Document Detail


A novel mechanism of acid and bile acid-induced DNA damage involving Na+/H+ exchanger: implication for Barrett's oesophagus.
MedLine Citation:
PMID:  20876775     Owner:  NLM     Status:  MEDLINE    
Abstract/OtherAbstract:
OBJECTIVE: Barrett's oesophagus is a premalignant disease associated with oesophageal adenocarcinoma. The major goal of this study was to determine the mechanism responsible for bile acid-induced alteration in intracellular pH (pH(i)) and its effect on DNA damage in cells derived from normal oesophagus (HET1A) or Barrett's oesophagus (CP-A).
DESIGN: Cells were exposed to bile acid cocktail (BA) and/or acid in the presence/absence of inhibitors of nitric oxide synthase (NOS) or sodium-hydrogen exchanger (NHE). Nitric oxide (NO), pH(i) and DNA damage were measured by fluorescent imaging and comet assay. Expression of NHE1 and NOS in cultured cells and biopsies from Barrett's oesophagus or normal squamous epithelium was determined by RT-PCR, immunoblotting or immunohistochemistry.
RESULTS: A dose dependent decrease in pH(i) was observed in CP-A cells exposed to BA. This effect of BA is the consequence of NOS activation and increased NO production, which leads to NHE inhibition. Exposure of oesophageal cells to acid in combination with BA synergistically decreased pH(i). The decrease was more pronounced in CP-A cells and resulted in >2-fold increase in DNA damage compared to acid treatment alone. Examination of biopsies and cell lines revealed robust expression of NHE1 in Barrett's oesophagus but an absence of NHE1 in normal epithelium.
CONCLUSIONS: The results of this study identify a new mechanism of bile acid-induced DNA damage. We found that bile acids present in the refluxate activate immediately all three isoforms of NOS, which leads to an increased NO production and NHE inhibition. This consequently results in increased intracellular acidification and DNA damage, which may lead to mutations and cancer progression. Therefore, we propose that in addition to gastric reflux, bile reflux should be controlled in patients with Barrett's oesophagus.
Authors:
Aaron Goldman; Mohammad Shahidullah; David Goldman; Ludmila Khailova; George Watts; Nicholas Delamere; Katerina Dvorak
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Publication Detail:
Type:  Journal Article; Research Support, N.I.H., Extramural     Date:  2010-09-28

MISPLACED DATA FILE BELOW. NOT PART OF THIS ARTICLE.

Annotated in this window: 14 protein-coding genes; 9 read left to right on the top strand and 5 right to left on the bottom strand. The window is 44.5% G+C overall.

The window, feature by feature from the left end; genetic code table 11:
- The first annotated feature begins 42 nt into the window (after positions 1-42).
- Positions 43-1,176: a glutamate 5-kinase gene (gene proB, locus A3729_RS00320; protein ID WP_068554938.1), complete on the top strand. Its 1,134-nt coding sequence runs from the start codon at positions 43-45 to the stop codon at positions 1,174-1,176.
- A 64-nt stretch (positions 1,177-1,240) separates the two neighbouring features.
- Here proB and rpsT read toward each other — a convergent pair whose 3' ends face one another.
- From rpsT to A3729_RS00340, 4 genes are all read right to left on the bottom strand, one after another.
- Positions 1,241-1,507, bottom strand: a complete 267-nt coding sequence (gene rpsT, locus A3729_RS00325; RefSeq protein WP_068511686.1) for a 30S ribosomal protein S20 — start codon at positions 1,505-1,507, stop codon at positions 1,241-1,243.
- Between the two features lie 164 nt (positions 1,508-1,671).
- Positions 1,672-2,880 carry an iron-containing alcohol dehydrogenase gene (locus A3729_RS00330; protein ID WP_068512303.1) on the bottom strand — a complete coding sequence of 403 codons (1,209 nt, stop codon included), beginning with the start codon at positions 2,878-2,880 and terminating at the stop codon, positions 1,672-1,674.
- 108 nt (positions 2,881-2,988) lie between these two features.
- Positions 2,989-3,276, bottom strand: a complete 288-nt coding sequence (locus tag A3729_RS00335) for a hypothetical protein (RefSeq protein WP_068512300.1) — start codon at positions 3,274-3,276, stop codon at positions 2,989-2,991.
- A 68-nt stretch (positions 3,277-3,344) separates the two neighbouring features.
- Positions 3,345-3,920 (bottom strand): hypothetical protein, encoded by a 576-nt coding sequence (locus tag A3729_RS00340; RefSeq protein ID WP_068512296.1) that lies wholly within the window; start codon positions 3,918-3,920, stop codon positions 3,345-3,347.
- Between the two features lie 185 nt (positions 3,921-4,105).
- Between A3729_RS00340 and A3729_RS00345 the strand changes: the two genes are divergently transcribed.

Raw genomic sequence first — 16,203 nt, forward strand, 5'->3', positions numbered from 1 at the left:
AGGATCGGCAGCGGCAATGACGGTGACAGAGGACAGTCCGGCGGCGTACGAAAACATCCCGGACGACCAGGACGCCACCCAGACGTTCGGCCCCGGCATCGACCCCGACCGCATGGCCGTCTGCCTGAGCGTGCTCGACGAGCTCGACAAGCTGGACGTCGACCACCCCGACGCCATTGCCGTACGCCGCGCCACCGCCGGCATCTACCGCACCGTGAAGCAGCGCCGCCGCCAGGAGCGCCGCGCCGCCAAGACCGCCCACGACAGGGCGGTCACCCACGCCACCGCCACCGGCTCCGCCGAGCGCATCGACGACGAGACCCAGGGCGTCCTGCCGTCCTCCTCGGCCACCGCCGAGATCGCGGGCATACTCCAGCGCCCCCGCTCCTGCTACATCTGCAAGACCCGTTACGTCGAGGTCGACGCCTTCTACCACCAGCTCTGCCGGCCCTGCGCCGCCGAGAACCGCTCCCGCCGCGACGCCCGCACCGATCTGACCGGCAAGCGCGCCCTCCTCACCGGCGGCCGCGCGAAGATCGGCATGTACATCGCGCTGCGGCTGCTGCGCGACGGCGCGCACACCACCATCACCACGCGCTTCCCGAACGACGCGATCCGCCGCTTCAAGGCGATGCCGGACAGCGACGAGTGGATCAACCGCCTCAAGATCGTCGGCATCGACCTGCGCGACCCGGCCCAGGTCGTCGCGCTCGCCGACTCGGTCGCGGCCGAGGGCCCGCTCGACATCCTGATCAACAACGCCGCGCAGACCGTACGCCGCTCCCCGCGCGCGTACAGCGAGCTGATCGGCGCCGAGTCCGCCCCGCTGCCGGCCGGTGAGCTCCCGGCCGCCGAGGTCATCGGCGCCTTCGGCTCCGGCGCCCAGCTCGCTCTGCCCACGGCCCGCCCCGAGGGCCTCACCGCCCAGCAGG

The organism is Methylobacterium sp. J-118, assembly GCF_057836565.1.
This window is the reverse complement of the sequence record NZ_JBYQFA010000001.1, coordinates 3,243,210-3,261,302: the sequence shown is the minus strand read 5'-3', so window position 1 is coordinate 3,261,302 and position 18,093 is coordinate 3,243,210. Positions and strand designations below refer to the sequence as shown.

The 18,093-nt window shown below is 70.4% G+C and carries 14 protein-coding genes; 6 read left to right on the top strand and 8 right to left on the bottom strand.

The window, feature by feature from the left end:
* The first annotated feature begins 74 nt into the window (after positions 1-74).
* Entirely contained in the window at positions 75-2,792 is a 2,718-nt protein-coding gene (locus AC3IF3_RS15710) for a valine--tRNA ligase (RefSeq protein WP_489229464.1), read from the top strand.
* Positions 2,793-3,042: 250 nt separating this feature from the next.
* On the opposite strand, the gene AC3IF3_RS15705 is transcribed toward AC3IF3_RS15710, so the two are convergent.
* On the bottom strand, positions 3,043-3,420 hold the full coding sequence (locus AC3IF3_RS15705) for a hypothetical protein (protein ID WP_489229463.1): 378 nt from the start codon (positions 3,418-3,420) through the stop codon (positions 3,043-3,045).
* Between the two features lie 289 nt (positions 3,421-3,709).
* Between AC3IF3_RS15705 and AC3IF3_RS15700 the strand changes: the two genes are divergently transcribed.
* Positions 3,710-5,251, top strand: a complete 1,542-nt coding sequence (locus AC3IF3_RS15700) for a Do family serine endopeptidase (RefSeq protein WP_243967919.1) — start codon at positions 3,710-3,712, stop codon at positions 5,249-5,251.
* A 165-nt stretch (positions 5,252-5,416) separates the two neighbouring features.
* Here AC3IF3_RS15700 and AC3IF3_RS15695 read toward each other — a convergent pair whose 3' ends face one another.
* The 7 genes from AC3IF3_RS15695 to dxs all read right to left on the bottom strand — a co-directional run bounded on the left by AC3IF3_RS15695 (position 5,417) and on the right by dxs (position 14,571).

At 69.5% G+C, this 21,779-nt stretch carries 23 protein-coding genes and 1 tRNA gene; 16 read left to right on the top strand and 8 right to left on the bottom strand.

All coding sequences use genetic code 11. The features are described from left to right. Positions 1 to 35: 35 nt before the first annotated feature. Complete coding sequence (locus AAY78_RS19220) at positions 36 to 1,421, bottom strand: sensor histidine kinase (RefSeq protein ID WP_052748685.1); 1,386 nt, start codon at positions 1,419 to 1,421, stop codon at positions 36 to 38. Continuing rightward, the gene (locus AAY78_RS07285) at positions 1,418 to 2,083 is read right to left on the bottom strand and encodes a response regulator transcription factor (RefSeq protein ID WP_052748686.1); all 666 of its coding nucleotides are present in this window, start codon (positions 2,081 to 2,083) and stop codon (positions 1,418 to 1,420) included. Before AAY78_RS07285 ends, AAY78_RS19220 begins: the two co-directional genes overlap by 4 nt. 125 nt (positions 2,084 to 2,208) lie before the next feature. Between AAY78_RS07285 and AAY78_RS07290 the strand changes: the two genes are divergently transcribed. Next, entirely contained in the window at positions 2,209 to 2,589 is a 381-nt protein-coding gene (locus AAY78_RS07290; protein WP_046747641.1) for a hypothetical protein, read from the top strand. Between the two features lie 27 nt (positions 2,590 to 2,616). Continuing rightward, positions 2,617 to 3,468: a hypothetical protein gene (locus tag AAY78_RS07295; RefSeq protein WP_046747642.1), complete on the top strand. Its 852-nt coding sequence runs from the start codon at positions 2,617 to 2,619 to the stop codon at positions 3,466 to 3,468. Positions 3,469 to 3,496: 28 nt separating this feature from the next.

Journal Detail:
Title:  Gut     Volume:  59     ISSN:  1468-3288     ISO Abbreviation:  Gut     Publication Date:  2010 Dec 
Date Detail:
Created Date:  2010-11-12     Completed Date:  2010-12-10     Revised Date:  2014-09-15    
Medline Journal Info:
Nlm Unique ID:  2985108R     Medline TA:  Gut     Country:  England    
Other Details:
Languages:  eng     Pagination:  1606-16     Citation Subset:  AIM; IM    
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MeSH Terms
Descriptor/Qualifier:
Barrett Esophagus / genetics*,  metabolism,  pathology
Bile Acids and Salts / pharmacology*
Cation Transport Proteins / biosynthesis,  genetics
Cell Line
DNA Damage*
Dose-Response Relationship, Drug
Drug Synergism
Enzyme Activation / drug effects
Esophagus / drug effects*,  metabolism
Humans
Hydrochloric Acid / pharmacology
Hydrogen-Ion Concentration / drug effects
Nitric Oxide / physiology
Nitric Oxide Synthase / metabolism
RNA, Messenger / genetics
Reverse Transcriptase Polymerase Chain Reaction / methods
Sodium-Hydrogen Antiporter / biosynthesis,  genetics*,  physiology
Grant Support
ID/Acronym/Agency:
CA023074-26/CA/NCI NIH HHS; CA95060/CA/NCI NIH HHS; EY06951/EY/NEI NIH HHS; P30 CA023074/CA/NCI NIH HHS; P30 ES006694/ES/NIEHS NIH HHS; P50 CA095060/CA/NCI NIH HHS; P50 CA095060-09/CA/NCI NIH HHS; R01 EY006915/EY/NEI NIH HHS; R01 EY006915-22/EY/NEI NIH HHS; T32 CA009213/CA/NCI NIH HHS; T32 CA009213-33/CA/NCI NIH HHS
Chemical
Reg. No./Substance:
0/Bile Acids and Salts; 0/Cation Transport Proteins; 0/RNA, Messenger; 0/SLC9A1 protein, human; 0/Sodium-Hydrogen Antiporter; 31C4KY9ESH/Nitric Oxide; EC 1.14.13.39/Nitric Oxide Synthase; QTT17582CB/Hydrochloric Acid
Comments/Corrections

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